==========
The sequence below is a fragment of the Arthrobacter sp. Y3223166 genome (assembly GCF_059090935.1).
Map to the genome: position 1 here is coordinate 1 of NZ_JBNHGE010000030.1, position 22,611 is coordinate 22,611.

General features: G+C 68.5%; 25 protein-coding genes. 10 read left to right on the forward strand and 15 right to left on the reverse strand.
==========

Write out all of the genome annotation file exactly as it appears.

The sequence below is a fragment of the Arthrobacter sp. Y3223166 genome (assembly GCF_059090935.1).
Map to the genome: position 1 here is coordinate 1 of NZ_JBNHGE010000030.1, position 22,611 is coordinate 22,611.

General features: G+C 68.5%; 25 protein-coding genes. 10 read left to right on the forward strand and 15 right to left on the reverse strand.